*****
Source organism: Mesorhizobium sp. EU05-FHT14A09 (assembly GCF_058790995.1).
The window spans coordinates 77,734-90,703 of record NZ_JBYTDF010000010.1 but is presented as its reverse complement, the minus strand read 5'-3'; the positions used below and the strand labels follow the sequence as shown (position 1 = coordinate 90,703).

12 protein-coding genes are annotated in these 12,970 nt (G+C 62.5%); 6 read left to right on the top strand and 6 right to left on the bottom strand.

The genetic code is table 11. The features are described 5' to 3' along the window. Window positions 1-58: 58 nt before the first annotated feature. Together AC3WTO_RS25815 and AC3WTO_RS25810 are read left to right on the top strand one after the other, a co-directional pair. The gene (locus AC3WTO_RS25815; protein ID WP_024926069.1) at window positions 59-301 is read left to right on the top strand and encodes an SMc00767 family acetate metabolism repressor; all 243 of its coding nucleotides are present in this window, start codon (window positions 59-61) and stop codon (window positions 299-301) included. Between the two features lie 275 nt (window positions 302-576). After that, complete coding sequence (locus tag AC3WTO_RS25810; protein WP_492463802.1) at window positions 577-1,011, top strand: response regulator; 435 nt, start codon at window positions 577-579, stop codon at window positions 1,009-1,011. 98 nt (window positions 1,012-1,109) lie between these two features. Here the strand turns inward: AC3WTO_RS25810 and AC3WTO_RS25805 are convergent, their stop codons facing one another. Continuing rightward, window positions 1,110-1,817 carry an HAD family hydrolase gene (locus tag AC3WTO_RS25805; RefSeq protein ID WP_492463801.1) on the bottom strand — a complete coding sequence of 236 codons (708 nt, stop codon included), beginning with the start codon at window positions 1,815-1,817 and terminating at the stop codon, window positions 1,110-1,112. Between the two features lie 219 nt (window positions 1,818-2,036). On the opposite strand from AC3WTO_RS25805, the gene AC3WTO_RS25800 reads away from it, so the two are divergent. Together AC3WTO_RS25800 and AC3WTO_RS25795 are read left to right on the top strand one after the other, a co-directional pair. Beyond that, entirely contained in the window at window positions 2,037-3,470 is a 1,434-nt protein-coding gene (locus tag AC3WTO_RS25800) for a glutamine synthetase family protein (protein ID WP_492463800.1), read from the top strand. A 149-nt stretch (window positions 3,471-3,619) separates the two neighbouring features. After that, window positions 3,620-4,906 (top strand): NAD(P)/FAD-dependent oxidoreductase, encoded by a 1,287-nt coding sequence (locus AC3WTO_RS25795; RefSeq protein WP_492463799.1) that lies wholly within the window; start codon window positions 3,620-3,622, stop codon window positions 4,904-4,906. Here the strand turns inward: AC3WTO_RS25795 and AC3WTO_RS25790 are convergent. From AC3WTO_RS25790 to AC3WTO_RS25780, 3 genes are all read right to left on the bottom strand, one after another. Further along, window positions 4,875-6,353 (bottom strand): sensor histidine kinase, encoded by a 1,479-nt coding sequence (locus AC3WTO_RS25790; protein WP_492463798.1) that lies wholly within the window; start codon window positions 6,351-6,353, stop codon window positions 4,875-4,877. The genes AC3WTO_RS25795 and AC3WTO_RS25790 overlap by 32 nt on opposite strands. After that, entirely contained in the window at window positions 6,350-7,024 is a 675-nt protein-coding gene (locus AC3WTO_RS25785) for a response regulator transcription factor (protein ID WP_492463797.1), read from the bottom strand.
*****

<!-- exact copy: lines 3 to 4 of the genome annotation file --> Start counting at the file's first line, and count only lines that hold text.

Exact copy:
12 protein-coding genes are annotated in these 12,970 nt (G+C 62.5%); 6 read left to right on the top strand and 6 right to left on the bottom strand.

The genetic code is table 11. The features are described 5' to 3' along the window. Window positions 1-58: 58 nt before the first annotated feature. Together AC3WTO_RS25815 and AC3WTO_RS25810 are read left to right on the top strand one after the other, a co-directional pair. The gene (locus AC3WTO_RS25815; protein ID WP_024926069.1) at window positions 59-301 is read left to right on the top strand and encodes an SMc00767 family acetate metabolism repressor; all 243 of its coding nucleotides are present in this window, start codon (window positions 59-61) and stop codon (window positions 299-301) included. Between the two features lie 275 nt (window positions 302-576). After that, complete coding sequence (locus tag AC3WTO_RS25810; protein WP_492463802.1) at window positions 577-1,011, top strand: response regulator; 435 nt, start codon at window positions 577-579, stop codon at window positions 1,009-1,011. 98 nt (window positions 1,012-1,109) lie between these two features. Here the strand turns inward: AC3WTO_RS25810 and AC3WTO_RS25805 are convergent, their stop codons facing one another. Continuing rightward, window positions 1,110-1,817 carry an HAD family hydrolase gene (locus tag AC3WTO_RS25805; RefSeq protein ID WP_492463801.1) on the bottom strand — a complete coding sequence of 236 codons (708 nt, stop codon included), beginning with the start codon at window positions 1,815-1,817 and terminating at the stop codon, window positions 1,110-1,112. Between the two features lie 219 nt (window positions 1,818-2,036). On the opposite strand from AC3WTO_RS25805, the gene AC3WTO_RS25800 reads away from it, so the two are divergent. Together AC3WTO_RS25800 and AC3WTO_RS25795 are read left to right on the top strand one after the other, a co-directional pair. Beyond that, entirely contained in the window at window positions 2,037-3,470 is a 1,434-nt protein-coding gene (locus tag AC3WTO_RS25800) for a glutamine synthetase family protein (protein ID WP_492463800.1), read from the top strand. A 149-nt stretch (window positions 3,471-3,619) separates the two neighbouring features. After that, window positions 3,620-4,906 (top strand): NAD(P)/FAD-dependent oxidoreductase, encoded by a 1,287-nt coding sequence (locus AC3WTO_RS25795; RefSeq protein WP_492463799.1) that lies wholly within the window; start codon window positions 3,620-3,622, stop codon window positions 4,904-4,906. Here the strand turns inward: AC3WTO_RS25795 and AC3WTO_RS25790 are convergent. From AC3WTO_RS25790 to AC3WTO_RS25780, 3 genes are all read right to left on the bottom strand, one after another. Further along, window positions 4,875-6,353 (bottom strand): sensor histidine kinase, encoded by a 1,479-nt coding sequence (locus AC3WTO_RS25790; protein WP_492463798.1) that lies wholly within the window; start codon window positions 6,351-6,353, stop codon window positions 4,875-4,877. The genes AC3WTO_RS25795 and AC3WTO_RS25790 overlap by 32 nt on opposite strands. After that, entirely contained in the window at window positions 6,350-7,024 is a 675-nt protein-coding gene (locus AC3WTO_RS25785) for a response regulator transcription factor (protein ID WP_492463797.1), read from the bottom strand.